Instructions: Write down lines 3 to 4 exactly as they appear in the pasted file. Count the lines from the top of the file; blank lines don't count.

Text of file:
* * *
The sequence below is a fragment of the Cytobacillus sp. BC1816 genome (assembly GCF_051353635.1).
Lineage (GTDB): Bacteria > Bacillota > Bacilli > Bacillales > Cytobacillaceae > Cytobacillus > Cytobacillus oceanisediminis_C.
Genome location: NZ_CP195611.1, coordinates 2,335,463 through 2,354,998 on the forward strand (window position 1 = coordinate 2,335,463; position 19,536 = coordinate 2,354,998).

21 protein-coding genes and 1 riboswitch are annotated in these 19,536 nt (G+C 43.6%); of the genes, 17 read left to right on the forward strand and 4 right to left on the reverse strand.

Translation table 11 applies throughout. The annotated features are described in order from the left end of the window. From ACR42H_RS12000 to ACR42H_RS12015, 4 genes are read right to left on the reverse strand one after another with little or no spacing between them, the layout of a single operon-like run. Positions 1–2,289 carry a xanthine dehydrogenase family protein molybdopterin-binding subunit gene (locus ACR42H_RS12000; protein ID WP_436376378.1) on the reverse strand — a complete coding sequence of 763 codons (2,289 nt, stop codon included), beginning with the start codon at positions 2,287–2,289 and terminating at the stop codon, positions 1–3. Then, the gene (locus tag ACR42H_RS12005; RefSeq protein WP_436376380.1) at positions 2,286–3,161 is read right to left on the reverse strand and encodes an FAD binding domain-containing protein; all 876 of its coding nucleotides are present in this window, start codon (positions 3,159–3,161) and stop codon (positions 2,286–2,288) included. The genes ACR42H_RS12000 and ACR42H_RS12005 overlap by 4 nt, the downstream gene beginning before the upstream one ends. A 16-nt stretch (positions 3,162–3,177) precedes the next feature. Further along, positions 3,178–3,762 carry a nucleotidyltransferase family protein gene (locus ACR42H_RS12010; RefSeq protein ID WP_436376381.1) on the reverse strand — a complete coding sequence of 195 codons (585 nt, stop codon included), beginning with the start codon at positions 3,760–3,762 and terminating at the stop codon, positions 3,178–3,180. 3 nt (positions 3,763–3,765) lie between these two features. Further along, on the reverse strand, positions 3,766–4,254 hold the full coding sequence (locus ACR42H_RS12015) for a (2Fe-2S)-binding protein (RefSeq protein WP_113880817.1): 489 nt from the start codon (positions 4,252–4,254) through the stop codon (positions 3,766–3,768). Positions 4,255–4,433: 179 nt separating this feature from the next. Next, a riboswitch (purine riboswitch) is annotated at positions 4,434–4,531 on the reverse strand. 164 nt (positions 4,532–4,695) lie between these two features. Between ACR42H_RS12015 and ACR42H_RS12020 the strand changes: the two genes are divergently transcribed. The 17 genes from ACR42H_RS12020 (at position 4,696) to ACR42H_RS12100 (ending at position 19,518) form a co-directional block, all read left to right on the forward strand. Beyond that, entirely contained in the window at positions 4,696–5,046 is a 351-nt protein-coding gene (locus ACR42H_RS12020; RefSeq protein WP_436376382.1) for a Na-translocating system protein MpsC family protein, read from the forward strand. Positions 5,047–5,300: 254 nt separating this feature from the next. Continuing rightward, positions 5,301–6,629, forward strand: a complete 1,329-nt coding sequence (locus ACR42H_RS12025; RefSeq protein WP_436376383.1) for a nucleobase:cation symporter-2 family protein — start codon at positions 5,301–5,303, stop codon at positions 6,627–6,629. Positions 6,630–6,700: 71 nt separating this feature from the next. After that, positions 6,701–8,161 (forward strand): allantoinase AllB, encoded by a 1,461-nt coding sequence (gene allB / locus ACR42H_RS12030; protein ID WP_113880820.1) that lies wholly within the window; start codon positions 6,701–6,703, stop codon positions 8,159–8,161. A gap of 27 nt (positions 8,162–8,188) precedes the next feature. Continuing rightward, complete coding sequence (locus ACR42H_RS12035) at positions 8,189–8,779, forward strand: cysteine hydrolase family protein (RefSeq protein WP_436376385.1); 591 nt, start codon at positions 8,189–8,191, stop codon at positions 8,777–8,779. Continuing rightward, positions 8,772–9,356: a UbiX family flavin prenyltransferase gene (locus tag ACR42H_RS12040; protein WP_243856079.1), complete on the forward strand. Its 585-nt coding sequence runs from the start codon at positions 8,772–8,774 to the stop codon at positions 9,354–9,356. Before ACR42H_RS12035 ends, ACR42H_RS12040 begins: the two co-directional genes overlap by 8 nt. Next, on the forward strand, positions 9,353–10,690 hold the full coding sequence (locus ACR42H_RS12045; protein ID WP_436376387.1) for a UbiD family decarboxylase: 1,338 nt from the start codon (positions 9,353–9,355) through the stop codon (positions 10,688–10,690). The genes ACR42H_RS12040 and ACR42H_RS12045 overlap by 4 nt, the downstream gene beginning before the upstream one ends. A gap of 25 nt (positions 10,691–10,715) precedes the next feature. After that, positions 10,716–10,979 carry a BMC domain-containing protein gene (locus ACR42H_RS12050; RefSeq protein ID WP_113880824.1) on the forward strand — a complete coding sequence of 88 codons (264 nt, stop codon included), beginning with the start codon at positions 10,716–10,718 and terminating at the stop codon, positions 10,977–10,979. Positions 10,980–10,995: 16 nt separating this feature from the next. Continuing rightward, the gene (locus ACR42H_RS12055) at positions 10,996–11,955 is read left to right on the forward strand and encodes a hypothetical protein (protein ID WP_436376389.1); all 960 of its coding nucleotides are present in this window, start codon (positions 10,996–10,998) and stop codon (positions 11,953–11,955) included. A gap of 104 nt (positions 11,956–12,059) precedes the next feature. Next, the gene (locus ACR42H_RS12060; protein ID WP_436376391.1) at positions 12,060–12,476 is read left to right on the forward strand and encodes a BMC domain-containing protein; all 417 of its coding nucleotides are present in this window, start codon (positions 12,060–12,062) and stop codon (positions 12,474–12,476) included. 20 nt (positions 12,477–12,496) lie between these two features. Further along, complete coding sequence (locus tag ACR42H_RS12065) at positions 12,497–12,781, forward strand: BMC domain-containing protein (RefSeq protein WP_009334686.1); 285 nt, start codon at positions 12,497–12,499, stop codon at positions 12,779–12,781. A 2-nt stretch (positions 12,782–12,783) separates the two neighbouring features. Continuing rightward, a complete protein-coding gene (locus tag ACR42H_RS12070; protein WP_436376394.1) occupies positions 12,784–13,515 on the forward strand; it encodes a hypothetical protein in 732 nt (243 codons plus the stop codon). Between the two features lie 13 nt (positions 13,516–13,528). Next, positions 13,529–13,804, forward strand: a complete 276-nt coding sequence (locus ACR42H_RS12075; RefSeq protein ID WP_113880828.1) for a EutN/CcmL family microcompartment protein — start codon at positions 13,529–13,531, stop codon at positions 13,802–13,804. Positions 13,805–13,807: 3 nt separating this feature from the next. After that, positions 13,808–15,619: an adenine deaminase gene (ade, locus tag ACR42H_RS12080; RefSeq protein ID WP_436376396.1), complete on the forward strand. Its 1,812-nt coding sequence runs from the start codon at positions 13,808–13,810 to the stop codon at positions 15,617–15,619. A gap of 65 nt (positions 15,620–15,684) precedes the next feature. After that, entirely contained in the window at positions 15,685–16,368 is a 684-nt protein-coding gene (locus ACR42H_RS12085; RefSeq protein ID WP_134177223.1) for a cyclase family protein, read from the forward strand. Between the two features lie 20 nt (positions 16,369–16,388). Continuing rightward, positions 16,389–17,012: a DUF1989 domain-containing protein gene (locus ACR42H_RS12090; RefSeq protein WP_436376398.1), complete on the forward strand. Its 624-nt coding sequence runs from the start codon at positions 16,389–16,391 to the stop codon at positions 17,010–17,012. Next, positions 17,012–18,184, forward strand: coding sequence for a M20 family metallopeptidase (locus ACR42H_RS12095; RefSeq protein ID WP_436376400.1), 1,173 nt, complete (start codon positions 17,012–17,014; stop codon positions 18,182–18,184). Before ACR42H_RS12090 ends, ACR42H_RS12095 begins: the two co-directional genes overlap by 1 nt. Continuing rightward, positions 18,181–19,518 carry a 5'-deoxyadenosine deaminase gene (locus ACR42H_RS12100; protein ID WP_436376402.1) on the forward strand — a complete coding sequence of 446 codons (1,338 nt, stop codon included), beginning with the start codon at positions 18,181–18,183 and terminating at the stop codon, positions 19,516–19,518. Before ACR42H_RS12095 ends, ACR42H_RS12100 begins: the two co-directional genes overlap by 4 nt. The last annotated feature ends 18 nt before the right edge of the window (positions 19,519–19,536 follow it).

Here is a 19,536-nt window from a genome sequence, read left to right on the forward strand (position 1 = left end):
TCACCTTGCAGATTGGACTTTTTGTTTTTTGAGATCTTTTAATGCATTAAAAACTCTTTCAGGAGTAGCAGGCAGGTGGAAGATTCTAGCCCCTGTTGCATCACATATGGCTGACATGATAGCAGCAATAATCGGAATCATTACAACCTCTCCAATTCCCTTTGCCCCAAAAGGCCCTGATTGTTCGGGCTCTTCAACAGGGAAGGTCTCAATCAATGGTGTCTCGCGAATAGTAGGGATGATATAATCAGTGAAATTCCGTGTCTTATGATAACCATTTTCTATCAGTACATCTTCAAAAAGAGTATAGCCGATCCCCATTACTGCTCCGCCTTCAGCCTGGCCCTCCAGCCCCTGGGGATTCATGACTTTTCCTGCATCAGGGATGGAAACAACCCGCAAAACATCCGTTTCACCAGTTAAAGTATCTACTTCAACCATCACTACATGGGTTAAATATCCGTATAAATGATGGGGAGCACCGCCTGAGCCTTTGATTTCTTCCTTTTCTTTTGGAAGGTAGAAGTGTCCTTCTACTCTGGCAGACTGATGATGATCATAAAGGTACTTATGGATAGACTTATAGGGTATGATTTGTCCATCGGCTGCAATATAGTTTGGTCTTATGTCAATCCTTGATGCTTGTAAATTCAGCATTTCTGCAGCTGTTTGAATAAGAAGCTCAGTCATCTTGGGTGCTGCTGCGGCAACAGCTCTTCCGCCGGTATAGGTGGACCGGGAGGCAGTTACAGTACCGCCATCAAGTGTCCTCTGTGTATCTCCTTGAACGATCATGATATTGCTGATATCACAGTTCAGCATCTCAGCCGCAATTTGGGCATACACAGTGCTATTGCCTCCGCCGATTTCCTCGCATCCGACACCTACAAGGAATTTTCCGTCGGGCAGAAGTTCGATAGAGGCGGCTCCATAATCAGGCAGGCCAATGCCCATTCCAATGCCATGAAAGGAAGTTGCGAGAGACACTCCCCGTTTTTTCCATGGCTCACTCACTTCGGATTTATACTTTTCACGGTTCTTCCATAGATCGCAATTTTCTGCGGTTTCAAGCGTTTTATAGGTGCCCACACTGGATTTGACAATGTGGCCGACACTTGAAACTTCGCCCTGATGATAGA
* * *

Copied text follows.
Genome location: NZ_CP195611.1, coordinates 2,335,463 through 2,354,998 on the forward strand (window position 1 = coordinate 2,335,463; position 19,536 = coordinate 2,354,998).

21 protein-coding genes and 1 riboswitch are annotated in these 19,536 nt (G+C 43.6%); of the genes, 17 read left to right on the forward strand and 4 right to left on the reverse strand.